This was Jesus question to the blind man, Bartimeus, as Bartimeus sat by the road begging for money as the people passed by. The full story is in marks gospel chapter 10 verses 46.
After the crowds told the man to stop shouting and he shouted louder
Jesus said ‘tell the man to come here’
Bartimeus threw aside his coat, jumped up and came to Jesus..
Jesus asked him a question;
- What do you want?
- What do you need?
- What is wrong?
- What do others think you are?
5. What do you all want, need or desire?
6. Can I help you? Or
7. What strategy do I need to accomplish for church growth before I can help you?
8. You need help, let me help you?
No, to the blind man begging by the road. The homeless outcast waiting for the pennies to drop, as Jesus walks by, Jesus places himself at the choice and decision of the other. He asks
‘What do you want me to do for you’?
‘Heal me Jesus, I want to be made see’ is the response.
A response that the blind man has full freedom to make. A choice bartimeus can opt into. A moment of passion, of desperation, but also one that he is being given and granted by Jesus.
In the brilliant blog I linked to above Cormac Russell suggests that the desire to help can override the value of respect and the much over used/contested concept of empowerment. Cormac contrasts four approached within community development , working for,at, with and alongside persons in communities (they are not others but persons). As a youthworker, working with values like human dignity, respect, participation and empowerment, I see all of these things in Jesus question.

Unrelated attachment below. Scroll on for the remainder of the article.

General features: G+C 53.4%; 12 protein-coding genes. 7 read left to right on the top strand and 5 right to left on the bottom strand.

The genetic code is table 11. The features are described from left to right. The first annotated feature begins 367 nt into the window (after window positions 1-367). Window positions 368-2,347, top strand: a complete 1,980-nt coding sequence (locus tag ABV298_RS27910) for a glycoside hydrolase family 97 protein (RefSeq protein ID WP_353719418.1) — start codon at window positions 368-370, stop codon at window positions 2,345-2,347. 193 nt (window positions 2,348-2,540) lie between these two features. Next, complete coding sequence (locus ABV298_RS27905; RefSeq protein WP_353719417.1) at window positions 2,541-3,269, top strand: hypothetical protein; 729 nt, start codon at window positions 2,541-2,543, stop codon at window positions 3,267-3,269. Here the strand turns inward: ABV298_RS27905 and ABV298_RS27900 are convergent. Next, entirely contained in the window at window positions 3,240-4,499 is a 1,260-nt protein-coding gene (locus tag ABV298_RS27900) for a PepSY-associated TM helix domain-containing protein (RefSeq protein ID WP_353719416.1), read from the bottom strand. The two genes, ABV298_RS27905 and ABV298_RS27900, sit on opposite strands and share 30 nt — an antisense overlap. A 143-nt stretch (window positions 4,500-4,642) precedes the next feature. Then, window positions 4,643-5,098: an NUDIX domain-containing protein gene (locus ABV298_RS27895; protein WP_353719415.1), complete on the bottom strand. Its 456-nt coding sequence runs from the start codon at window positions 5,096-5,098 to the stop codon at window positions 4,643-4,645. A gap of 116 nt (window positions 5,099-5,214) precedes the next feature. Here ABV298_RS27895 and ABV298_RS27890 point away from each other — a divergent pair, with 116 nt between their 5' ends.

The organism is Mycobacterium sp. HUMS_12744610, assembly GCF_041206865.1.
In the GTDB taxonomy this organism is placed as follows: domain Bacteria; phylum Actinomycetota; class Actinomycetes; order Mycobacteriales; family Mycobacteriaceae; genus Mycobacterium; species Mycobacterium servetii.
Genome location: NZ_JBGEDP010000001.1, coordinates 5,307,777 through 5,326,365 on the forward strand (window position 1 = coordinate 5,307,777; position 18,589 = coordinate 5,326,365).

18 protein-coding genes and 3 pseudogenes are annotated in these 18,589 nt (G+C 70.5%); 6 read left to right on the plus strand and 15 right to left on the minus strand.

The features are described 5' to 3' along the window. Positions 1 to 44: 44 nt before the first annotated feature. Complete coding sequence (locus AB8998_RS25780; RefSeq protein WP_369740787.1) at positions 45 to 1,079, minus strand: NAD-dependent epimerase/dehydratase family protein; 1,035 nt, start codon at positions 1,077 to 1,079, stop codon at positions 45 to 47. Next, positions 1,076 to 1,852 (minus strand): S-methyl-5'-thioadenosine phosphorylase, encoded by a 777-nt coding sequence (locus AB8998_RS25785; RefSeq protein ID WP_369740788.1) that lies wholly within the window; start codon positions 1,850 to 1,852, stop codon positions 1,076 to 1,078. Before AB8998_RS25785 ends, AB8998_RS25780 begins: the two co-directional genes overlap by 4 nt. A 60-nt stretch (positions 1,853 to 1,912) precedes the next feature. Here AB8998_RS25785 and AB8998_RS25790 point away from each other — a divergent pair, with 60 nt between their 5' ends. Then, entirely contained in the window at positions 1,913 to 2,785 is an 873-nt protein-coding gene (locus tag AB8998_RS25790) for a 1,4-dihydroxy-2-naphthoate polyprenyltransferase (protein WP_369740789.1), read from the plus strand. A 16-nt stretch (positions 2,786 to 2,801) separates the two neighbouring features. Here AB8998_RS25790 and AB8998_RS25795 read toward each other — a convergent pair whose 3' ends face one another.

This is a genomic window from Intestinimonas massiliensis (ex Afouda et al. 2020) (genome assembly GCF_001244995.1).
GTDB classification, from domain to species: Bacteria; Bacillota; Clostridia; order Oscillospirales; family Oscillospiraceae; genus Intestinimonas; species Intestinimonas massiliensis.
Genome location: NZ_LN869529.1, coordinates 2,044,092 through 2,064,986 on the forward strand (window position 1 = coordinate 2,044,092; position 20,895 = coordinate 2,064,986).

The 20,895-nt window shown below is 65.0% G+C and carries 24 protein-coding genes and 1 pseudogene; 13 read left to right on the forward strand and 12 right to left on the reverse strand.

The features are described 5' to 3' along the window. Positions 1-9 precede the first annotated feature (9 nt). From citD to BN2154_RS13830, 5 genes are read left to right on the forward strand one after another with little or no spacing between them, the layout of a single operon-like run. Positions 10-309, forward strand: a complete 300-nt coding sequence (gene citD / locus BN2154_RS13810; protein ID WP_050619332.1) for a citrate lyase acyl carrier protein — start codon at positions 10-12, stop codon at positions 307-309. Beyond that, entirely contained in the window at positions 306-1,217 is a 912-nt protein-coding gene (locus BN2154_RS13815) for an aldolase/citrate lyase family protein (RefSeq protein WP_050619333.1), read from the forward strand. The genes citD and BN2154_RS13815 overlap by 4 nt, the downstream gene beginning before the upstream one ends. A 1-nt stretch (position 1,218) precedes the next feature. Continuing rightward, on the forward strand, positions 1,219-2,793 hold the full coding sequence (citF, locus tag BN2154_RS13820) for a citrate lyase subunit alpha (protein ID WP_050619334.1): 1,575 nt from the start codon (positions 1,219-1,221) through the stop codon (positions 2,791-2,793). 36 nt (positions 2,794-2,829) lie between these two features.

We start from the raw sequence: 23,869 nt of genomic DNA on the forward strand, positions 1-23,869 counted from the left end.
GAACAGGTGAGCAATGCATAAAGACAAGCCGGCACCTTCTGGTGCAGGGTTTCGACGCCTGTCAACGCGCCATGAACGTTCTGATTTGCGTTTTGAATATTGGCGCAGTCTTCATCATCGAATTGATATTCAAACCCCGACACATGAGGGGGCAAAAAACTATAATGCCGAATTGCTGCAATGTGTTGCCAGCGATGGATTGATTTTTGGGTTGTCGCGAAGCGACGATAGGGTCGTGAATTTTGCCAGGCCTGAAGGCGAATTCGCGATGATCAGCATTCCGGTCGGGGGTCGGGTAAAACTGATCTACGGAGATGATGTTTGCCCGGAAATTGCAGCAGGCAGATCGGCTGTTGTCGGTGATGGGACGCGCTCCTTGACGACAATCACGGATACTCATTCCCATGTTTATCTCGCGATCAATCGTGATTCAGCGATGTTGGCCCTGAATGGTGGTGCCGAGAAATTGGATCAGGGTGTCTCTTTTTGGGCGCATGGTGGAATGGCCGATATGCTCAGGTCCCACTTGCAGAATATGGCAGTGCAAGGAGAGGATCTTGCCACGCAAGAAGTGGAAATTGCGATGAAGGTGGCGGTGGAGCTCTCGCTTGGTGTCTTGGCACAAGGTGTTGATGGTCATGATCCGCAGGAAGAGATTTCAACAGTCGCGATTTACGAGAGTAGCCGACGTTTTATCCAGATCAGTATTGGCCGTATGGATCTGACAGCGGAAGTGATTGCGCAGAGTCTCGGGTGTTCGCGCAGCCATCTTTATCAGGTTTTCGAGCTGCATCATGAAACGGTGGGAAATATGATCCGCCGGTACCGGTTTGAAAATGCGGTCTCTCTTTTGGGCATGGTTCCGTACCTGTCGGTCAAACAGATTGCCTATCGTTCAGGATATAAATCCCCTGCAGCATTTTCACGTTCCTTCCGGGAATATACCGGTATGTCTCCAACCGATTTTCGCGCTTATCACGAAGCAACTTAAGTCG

We might want to aspire to be all the greatest ministries in the world, and be known for many things, but I hazard a guess that if we stop thinking and asking and responding to the very question Jesus would have us ask, and embody this in our community, youth or families work, then we might only be, as Paul wrote, a clashing cymbal or resounding gong.
Jesus asks ‘what do you want me to do for you?’
We will always be in bereft of what Jesus might give us if we ask this question to ourselves, especially when we undergo the most vulnerable of times. But its a question not just for ourselves, it’s a question to share and give away.
Notice that we know the blind man, who has a name. Not many who Jesus heals were given names, Jarius daughter, the centurion, even the woman bleeding. But Bartimeus is remembered and has a name, we think because he became involved in following Jesus later on. But even so, that cannot be our focus, to have an outcome as the motive for our present action. Jesus asks it to the person who was taking the shit left right and centre, whose circumstances put him on the lowest of planes, and who was being virtually trampled on by the crowd who followed Jesus. Jesus asks and gives choice. Asks and gives respect. Asks to a person with a name and gives dignity to the individual.
Jesus cuts through the crowd and finds faith in the individual. And asks that trampled on individual a question that we might do well to be reminded of.
‘So _____________, for we all have names, the families in our communities have names, the person begging outside the shopping centre you walk past has a name, the young person in the inclusion unit has a name…. ‘what do you want me to do for you? ‘
Are we prepared to ask, or afraid of the answer…